Edward Snowden must hand over book profits to US government, says judge

Employment contracts Snowden had signed meant was he was required to let the CIA and NSA vet his book before publishing, says judge.

Why security and privacy should be essential to AI Tonya Hall talks to Gabriel Rene, co-founder and executive director of VERSES Foundation, to learn why security and privacy must be woven into the layers of AI to better connect humans, machines, and AI.

Former NSA-contractor turned whistleblower Edward Snowden, who leaked details about US surveillance programs in 2013, must pay the federal government the proceeds from his book, Permanent Record which went on sale in September, a judge has ruled.   

When the book was published the US Department of Justice immediately filed a lawsuit against Snowden claiming he had violated non-disclosure agreements and several employment contracts he had signed with the CIA and NSA. 

These agreements meant that Snowden was required to submit his book for view and approval by the US government prior to publication, US federal judge Liam O'Grady ruled on Tuesday. The decision was a response to the Justice Department's request for a summary judgement on the matter. 

SEE: 10 tips for new cybersecurity pros (free PDF)

The non-disclosure agreements and pre-publication review are designed to prevent the exposure of national security information.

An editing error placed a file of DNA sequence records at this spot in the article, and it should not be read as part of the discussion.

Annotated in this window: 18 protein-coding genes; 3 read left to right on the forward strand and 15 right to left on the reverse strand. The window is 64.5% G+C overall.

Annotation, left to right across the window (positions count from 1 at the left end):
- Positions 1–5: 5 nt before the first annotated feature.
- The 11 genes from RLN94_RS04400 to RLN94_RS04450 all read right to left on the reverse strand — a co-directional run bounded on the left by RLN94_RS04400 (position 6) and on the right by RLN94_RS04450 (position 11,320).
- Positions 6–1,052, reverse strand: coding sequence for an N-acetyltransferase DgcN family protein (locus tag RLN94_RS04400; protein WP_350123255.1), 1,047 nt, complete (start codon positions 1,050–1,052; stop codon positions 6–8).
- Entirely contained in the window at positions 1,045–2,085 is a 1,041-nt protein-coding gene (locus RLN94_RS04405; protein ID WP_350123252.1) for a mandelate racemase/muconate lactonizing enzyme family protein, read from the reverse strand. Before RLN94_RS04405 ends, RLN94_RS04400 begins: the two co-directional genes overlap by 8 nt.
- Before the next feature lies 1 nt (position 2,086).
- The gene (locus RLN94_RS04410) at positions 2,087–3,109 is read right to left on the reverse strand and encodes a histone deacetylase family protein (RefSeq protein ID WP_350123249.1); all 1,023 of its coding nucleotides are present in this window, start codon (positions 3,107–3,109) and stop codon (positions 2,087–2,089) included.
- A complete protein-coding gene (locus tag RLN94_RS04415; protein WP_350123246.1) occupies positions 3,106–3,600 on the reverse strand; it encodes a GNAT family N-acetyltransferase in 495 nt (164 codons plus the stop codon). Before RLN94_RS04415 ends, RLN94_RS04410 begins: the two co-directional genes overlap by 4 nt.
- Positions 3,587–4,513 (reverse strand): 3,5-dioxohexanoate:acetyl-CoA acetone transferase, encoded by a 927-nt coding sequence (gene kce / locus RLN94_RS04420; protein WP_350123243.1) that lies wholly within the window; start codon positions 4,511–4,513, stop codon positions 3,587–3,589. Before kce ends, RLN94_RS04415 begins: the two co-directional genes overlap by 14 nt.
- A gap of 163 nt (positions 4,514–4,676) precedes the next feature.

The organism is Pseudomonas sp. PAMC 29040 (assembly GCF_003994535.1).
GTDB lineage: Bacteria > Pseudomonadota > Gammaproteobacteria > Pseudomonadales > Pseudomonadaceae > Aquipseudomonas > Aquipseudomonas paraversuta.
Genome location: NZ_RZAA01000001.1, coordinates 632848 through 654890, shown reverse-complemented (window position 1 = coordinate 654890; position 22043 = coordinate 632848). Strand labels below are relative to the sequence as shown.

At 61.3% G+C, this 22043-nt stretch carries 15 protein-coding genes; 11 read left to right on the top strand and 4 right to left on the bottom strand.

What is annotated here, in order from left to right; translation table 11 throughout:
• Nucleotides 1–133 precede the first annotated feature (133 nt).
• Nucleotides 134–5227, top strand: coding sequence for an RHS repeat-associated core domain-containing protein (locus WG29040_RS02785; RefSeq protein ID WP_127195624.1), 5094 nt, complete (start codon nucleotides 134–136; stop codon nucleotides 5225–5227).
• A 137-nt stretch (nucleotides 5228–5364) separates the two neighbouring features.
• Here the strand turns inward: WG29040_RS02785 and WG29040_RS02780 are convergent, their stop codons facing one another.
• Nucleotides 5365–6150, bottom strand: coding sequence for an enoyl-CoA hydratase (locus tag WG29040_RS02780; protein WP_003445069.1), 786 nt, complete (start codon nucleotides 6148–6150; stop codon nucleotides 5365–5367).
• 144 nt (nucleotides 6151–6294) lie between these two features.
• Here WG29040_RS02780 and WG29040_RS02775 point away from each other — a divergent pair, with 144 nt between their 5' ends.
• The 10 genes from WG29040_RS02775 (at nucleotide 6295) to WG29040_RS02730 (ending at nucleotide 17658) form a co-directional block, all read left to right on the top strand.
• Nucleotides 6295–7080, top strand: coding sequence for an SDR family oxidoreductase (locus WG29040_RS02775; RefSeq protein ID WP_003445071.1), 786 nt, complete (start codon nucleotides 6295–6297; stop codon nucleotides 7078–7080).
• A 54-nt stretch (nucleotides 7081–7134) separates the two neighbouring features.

Because Snowden failed to subject the book to review, the Department of Justice argued that Snowden should receive no monetary benefits from breaching the trust placed in him. 

Snowden had argued that the US breached its own secrecy agreements in advance of the book's publication by suggesting they wouldn't review Snowden's materials in good faith and within a reasonable time. He'd also argued the US government's lawsuit was based on its disagreement with Snowden's viewpoint and that enforcement was selectively applied. 

O'Grady denied Snowden's motion for discovery, which Snowden hoped would show the Secrecy Agreements aren't enforceable against him because it would show selective enforcement. 

O'Grady noted that Snowden's argument for discovery fails "because the contractual language of the Secrecy Agreements is unambiguous."

SEE: GDPR is missing the point, says Edward Snowden

"Snowden's publication of Permanent Record without prior submission for prepublication review breached the CIA and NSA Secrecy Agreements and the attendant fiduciary duties set forth in those agreements," wrote O'Grady. 

"Because both the CIA and NSA Secrecy Agreements prohibit unauthorized publication of certain information, the Government is entitled to summary judgement as to Count 1," he said, referring to the publication of Permanent Record. 

He also granted summary judgement on Count 2, regarding Snowden's speeches and visual aids he used, for example, at TED talks he's given.